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In a late-breaking abstract, investigators observed a 28% reduction in kidney disease progression or cardiovascular deaths compared to placebo.
New data from the EMPA-KIDNEY study shows empagliflozin (Jardiance) resulted in a significant reduction in kidney disease progression and cardiovascular disease mortality in patients with chronic kidney disease (CKD).
The data was presented during the 2022 American Society of Nephrology (ASN) Annual Meeting in Orlando as a late-breaking abstract.
Overall, the treatment resulted in a 28% reduction in kidney disease progression or cardiovascular deaths compared to placebo (HR, 0.72; 95% CI, 0.64-0.82; P <0.0001).
The SGLT2 inhibitor also resulted in a significant reduction in all-cause hospitalizations (14%; HR, 0.86; 95% CI, 0.78-0.95; P = 0.0025) compared to placebo.
However, reductions in hospitalizations for heart failure or cardiovascular death or all-cause death were not deemed to be statistically significant. The risk reduction in these endpoints was consistent with the totality of the evidence of from trials that did show a statistical significance in these outcomes.
The mean eGFR was 7.5 mL/min/1.73m2, including 78% of participants with an eGFR <45 mL/min/1.73m2, 48% had an urine albumin-creatinine ratio (uACR) <300 mg/g and 54% had no history of diabetus mellitus.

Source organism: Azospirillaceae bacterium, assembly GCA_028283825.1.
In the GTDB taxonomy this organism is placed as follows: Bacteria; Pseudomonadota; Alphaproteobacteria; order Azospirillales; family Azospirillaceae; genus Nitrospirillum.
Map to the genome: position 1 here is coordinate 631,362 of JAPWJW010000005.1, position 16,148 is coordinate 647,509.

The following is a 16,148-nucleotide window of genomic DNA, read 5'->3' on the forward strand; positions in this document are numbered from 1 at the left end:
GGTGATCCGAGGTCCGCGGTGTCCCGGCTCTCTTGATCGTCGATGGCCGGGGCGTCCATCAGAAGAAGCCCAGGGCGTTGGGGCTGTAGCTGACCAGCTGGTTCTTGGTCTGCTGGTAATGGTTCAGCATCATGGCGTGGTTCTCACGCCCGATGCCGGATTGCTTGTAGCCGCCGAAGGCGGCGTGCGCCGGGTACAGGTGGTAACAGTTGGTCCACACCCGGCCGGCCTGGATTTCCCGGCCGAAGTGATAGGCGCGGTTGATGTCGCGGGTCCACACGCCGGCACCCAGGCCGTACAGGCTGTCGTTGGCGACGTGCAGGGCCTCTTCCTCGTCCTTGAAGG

The EMPA-KIDNEY included 6609 patients across a wide range of underlying causes and co-morbidities in the spectrum of cardiovascular, kidney, or metabolic conditions. The investigators sought primary outcomes in both kidney and cardiovascular measures across the spectrum of chronic kidney disease severity between May 2019 and April 2021.
Each participant was randomized to either empagliflozin 10mg once daily or a matching placebo. Patients eligible for the study had an eGFR of 20 to 45 ml/min/1.73m2; or an eGFR of 45 to <90 ml/min/1.73m2 with a uACR of ≥200 mg/g and were receiving standard of care including a renin angiotensin system inhibitor, where indicated and tolerated.
The investigators sought primary outcomes of a composite of end-stage kidney disease (ESKD), a sustained eGFR <10 ml/min/1.73m2, a sustained decline in eGFR of ≥40%, or death from renal or cardiovascular causes.
Approximately 900 patients had a primary outcome, including about 250 who developed ESKD and 280 who experienced HHF or cardiovascular disease.
For safety, the results show empagliflozin was consistent in this trial with previous findings, confirming the well-established safety profile.
“We know that there is an urgent need for new therapies proven to delay CKD progression which can lead to the need for dialysis or transplantation. Today’s results demonstrate that Jardiance may benefit adults at risk of progression, including those with or without diabetes, and across a wide range of kidney function,” said William Herrington, associate professor at MRC PHRU (part of Oxford Population Health), and honorary consultant nephrologist, and EMPA-KIDNEY co-principal investigator, in a statement. “By reducing the risk of kidney disease progression or cardiovascular death, Jardiance has the potential to positively impact healthcare systems worldwide.”
The study, “Empagliflozin in Patients With CKD,” was published online by ASN.